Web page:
WELLSVILLE, Ohio (WKBN) — Our team of meteorologists is forecasting warmer temperatures in the coming days and that could cause some problems when combined with rain.
The National Weather Service is estimating the soils across the area are frozen at a depth of 6 to 8 inches below the surface. That ice will not allow any of the liquid trapped in the snow to easily enter the ground.
The water trapped in the snowpack will become runoff and enter the streams and rivers. Those streams already have ice on them, which could cause ice jam flooding.
“That shore ice that’s anchored on the banks of the rivers tends to break up because the water level is moving up and the ice breaks loose and you have these big chunks of ice moving downstream,” said Joe Palko, a hydrologist with the National Weather Service in Pittsburgh.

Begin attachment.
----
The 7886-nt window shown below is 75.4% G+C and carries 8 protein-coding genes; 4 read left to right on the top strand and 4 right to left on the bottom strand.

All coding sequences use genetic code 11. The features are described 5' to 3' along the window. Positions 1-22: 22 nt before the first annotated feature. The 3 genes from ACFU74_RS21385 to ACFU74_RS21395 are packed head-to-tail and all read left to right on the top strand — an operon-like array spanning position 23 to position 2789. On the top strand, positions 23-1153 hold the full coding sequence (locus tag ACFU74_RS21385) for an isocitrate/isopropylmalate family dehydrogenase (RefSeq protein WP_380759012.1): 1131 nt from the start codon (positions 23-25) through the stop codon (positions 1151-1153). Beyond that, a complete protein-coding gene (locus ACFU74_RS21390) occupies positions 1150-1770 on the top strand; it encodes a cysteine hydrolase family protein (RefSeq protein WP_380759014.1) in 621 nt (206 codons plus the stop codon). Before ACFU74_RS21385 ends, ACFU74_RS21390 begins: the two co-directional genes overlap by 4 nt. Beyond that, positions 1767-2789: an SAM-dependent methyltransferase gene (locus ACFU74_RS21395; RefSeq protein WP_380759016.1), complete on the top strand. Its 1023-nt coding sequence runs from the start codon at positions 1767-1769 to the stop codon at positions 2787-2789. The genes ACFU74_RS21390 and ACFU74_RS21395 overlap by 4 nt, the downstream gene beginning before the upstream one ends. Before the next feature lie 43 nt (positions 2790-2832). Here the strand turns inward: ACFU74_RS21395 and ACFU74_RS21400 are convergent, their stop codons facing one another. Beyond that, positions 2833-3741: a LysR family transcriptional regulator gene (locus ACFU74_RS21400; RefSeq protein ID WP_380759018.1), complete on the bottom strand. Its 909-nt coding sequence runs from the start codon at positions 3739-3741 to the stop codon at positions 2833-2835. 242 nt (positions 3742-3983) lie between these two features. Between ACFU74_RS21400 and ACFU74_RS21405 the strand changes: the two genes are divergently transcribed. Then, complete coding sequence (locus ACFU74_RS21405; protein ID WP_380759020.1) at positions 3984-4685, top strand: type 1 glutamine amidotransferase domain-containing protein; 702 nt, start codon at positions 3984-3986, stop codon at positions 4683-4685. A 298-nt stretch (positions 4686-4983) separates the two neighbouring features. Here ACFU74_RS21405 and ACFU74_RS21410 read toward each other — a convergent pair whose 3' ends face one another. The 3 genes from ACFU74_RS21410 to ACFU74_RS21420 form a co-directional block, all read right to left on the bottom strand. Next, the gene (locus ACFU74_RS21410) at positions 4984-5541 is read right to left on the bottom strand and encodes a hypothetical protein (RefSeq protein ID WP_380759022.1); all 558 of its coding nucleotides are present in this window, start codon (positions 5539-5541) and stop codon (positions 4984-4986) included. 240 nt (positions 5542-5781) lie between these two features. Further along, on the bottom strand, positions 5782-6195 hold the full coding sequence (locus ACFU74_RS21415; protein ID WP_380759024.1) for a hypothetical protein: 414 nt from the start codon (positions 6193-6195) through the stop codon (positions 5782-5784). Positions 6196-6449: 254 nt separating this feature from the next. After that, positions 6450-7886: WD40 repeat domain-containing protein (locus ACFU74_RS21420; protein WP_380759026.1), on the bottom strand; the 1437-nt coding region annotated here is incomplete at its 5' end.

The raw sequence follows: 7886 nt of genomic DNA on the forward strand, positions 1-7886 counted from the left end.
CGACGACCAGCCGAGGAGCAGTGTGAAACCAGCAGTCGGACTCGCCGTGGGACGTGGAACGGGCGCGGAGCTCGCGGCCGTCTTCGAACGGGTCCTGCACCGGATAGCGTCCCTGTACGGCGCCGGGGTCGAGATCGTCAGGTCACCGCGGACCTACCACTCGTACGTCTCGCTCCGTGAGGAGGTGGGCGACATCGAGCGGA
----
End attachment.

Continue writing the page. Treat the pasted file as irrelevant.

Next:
The National Weather Service, Army Corps of Engineers, and Coast Guard are working together in monitoring this potential threat.
“It all depends on the amount of snow melt we get, how long it lasts, the rain amounts. If it’s only minimal amounts of rain next week then maybe we won’t have that big a problem but it’s something to be cautious of,” Palko said.
One spot our meteorologist team is monitoring is Wellsville. The Army Corps said they are watching additional ice enter the Ohio River.
“The difficulty is and the uncertainty is where exactly are we going to have problems because ice is extremely difficult to forecast and when,” said Werner Loehlein, chief of the water management section for the U.S. Army Corps of Engineers in Pittsburgh.
The National Weather Service said flood warnings from ice jams can only be issued after they are spotted.
“Anybody that’s living along any stream or creek or river over the next 10 days or so should be wary of ice jams,” Palko said.
Residents are urged to stay alert if they live near any flowing water, even a small one that does not normally flood.
“The smaller streams and creeks are not as deep and the ice is easily broken away,” Palko said.